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B::Lint(3pm)           Perl Programmers Reference Guide           B::Lint(3pm)


       B::Lint - Perl lint


       perl -MO=Lint[,OPTIONS]


       The B::Lint module is equivalent to an extended version of the -w
       option of perl. It is named after the program lint which carries out a
       similar process for C programs.


       Option words are separated by commas (not whitespace) and follow the
       usual conventions of compiler backend options. Following any options
       (indicated by a leading -) come lint check arguments. Each such
       argument (apart from the special all and none options) is a word
       representing one possible lint check (turning on that check) or is no-
       foo (turning off that check). Before processing the check arguments, a
       standard list of checks is turned on. Later options override earlier
       ones. Available options are:

               Produces a warning whenever the magic "<>" readline is used.
               Internally it uses perl's two-argument open which itself treats
               filenames with special characters specially. This could allow
               interestingly named files to have unexpected effects when

                 % touch 'rm *|'
                 % perl -pe 1

               The above creates a file named "rm *|". When perl opens it with
               "<>" it actually executes the shell program "rm *". This makes
               "<>" dangerous to use carelessly.

       context Produces a warning whenever an array is used in an implicit
               scalar context. For example, both of the lines

                   $foo = length(@bar);
                   $foo = @bar;

               will elicit a warning. Using an explicit scalar() silences the
               warning. For example,

                   $foo = scalar(@bar);

       implicit-read and implicit-write
               These options produce a warning whenever an operation
               implicitly reads or (respectively) writes to one of Perl's
               special variables.  For example, implicit-read will warn about


               and implicit-write will warn about these:


               Both implicit-read and implicit-write warn about this:

                   for (@a) { ... }

               This option warns whenever a bareword is implicitly quoted, but
               is also the name of a subroutine in the current package.
               Typical mistakes that it will trap are:

                   use constant foo => 'bar';
                   @a = ( foo => 1 );
                   $b{foo} = 2;

               Neither of these will do what a naive user would expect.

               This option warns whenever $_ is used either explicitly
               anywhere or as the implicit argument of a print statement.

               This option warns on each use of any variable, subroutine or
               method name that lives in a non-current package but begins with
               an underscore ("_"). Warnings aren't issued for the special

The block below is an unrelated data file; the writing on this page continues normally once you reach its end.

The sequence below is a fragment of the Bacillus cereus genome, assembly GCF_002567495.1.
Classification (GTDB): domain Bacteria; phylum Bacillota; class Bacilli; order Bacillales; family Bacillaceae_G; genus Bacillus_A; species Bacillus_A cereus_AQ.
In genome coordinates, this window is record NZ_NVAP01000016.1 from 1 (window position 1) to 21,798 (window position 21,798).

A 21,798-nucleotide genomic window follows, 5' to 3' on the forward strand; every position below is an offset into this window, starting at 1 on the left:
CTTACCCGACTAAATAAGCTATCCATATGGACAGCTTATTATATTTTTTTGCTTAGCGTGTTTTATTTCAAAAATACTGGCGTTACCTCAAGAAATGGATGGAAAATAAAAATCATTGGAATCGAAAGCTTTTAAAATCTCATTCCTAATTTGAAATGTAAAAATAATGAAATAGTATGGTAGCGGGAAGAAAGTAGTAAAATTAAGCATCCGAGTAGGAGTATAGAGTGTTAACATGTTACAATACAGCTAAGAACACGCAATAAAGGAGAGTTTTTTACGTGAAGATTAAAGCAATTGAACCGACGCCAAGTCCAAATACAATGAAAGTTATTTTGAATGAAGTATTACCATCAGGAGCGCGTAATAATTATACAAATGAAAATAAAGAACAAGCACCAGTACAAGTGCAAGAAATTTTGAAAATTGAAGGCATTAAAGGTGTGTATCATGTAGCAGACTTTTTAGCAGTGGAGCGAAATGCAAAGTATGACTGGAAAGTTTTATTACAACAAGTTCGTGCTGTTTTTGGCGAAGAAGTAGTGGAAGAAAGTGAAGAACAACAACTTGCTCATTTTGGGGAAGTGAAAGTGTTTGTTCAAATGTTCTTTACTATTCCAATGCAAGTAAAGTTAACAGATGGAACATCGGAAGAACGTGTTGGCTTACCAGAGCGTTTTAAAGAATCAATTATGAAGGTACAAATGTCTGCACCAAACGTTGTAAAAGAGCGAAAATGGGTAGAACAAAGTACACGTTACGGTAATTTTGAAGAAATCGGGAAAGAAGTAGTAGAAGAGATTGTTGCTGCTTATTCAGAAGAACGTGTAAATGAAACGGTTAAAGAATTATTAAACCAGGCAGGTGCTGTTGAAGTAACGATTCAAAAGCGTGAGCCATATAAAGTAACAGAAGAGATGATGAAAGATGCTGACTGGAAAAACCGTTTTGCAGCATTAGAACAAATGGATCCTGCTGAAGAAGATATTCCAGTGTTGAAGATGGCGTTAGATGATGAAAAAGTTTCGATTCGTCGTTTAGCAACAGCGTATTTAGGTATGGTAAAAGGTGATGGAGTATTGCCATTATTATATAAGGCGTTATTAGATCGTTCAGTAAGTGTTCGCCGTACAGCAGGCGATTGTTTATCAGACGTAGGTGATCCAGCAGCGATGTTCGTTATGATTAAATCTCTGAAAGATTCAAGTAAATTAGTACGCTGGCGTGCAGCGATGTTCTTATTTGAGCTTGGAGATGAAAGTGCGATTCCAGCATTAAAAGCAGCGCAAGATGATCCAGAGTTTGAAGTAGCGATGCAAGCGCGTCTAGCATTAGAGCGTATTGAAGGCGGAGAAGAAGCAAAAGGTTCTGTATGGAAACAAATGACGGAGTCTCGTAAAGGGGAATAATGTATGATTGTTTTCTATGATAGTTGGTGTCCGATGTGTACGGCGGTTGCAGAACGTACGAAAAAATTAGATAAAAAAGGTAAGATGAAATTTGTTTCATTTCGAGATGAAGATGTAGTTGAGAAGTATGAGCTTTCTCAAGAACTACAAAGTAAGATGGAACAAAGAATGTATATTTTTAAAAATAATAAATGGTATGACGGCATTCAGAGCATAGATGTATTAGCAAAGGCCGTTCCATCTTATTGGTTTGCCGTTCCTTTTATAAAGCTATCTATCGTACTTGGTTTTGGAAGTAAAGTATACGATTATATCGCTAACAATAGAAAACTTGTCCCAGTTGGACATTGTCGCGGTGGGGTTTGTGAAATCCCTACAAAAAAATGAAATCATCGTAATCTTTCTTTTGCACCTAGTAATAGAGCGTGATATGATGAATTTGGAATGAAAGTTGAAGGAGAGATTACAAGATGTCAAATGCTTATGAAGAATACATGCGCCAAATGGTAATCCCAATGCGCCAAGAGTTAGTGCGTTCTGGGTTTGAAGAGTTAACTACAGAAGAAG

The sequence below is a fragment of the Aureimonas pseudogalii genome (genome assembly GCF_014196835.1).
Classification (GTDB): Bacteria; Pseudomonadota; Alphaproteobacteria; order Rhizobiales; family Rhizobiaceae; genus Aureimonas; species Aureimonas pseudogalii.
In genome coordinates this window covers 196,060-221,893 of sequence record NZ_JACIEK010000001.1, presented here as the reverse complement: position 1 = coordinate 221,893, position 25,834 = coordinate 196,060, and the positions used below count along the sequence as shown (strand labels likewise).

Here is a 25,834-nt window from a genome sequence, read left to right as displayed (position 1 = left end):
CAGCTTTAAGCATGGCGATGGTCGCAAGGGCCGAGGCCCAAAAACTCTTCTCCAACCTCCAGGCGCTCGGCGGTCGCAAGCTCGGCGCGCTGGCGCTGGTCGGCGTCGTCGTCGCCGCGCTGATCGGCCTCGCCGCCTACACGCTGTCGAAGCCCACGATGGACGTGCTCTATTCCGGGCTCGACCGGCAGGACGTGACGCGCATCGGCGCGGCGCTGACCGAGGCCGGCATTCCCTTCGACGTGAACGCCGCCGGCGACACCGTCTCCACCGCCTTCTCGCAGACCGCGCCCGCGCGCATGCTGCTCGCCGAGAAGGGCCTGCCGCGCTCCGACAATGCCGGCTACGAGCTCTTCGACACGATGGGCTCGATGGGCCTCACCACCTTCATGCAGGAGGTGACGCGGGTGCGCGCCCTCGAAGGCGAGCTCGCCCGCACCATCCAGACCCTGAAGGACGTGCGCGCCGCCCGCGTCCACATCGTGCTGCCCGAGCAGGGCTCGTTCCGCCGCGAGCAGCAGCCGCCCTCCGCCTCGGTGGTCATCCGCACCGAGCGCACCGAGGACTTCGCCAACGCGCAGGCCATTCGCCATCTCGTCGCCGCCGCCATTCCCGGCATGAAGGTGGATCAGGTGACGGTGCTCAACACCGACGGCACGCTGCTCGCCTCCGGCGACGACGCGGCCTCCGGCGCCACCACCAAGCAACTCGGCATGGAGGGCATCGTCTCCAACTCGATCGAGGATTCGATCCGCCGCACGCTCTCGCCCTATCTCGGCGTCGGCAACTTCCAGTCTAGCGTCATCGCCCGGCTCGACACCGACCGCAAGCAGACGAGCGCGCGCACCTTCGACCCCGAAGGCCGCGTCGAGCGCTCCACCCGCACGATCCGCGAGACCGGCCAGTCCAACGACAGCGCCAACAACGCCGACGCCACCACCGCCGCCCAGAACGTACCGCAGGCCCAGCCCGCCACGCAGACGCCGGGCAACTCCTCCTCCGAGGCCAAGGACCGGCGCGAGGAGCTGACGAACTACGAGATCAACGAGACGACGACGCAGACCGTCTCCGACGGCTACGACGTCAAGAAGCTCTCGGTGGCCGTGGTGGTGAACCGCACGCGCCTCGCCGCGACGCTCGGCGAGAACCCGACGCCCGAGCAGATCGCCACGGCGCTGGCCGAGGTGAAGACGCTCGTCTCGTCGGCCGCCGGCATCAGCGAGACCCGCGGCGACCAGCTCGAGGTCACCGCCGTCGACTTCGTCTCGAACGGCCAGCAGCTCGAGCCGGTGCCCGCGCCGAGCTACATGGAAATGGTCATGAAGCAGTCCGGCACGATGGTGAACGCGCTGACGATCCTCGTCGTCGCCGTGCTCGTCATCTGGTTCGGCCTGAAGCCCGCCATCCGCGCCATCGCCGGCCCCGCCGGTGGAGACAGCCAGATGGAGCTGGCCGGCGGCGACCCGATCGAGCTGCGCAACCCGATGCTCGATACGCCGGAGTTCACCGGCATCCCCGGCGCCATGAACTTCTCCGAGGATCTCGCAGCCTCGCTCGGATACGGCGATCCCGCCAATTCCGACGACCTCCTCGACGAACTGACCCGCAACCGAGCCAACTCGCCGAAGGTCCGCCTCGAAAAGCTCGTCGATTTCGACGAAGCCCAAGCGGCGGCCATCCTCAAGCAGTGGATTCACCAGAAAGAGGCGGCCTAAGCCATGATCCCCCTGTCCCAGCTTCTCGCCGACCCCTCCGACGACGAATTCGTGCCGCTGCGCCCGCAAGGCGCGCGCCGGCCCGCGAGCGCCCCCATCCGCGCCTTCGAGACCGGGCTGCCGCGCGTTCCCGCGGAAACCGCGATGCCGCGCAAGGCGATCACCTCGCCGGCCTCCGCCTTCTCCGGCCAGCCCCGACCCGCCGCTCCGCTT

case of the single character name "_" by itself (e.g. $_ and

               This option warns whenever an undefined subroutine is invoked.
               This option will only catch explicitly invoked subroutines such
               as "foo()" and not indirect invocations such as "&$subref()" or
               "$obj->meth()". Note that some programs or modules delay
               definition of subs until runtime by means of the AUTOLOAD

               This option warns whenever one of the regexp variables "$`", $&
               or "$'" is used. Any occurrence of any of these variables in
               your program can slow your whole program down. See perlre for

       all     Turn all warnings on.

       none    Turn all warnings off.


       -u Package
               Normally, Lint only checks the main code of the program
               together with all subs defined in package main. The -u option
               lets you include other package names whose subs are then
               checked by Lint.


       Lint can be extended by with plugins. Lint uses Module::Pluggable to
       find available plugins. Plugins are expected but not required to inform
       Lint of which checks they are adding.

       The "B::Lint->register_plugin( MyPlugin => \@new_checks )" method adds
       the list of @new_checks to the list of valid checks. If your module
       wasn't loaded by Module::Pluggable then your class name is added to the
       list of plugins.

       You must create a "match( \%checks )" method in your plugin class or
       one of its parents. It will be called on every op as a regular method
       call with a hash ref of checks as its parameter.

       The class methods "B::Lint->file" and "B::Lint->line" contain the
       current filename and line number.

         package Sample;
         use B::Lint;
         B::Lint->register_plugin( Sample => [ 'good_taste' ] );

         sub match {
             my ( $op, $checks_href ) = shift @_;
             if ( $checks_href->{good_taste} ) {


       while(<FH>) stomps $_
       strict oo
       unchecked system calls
       more tests, validate against older perls


       This is only a very preliminary version.


       Malcolm Beattie,

perl v5.10.0                      2007-12-18                      B::Lint(3pm)

Mac OS X 10.6 - Generated Thu Sep 17 20:10:43 CDT 2009
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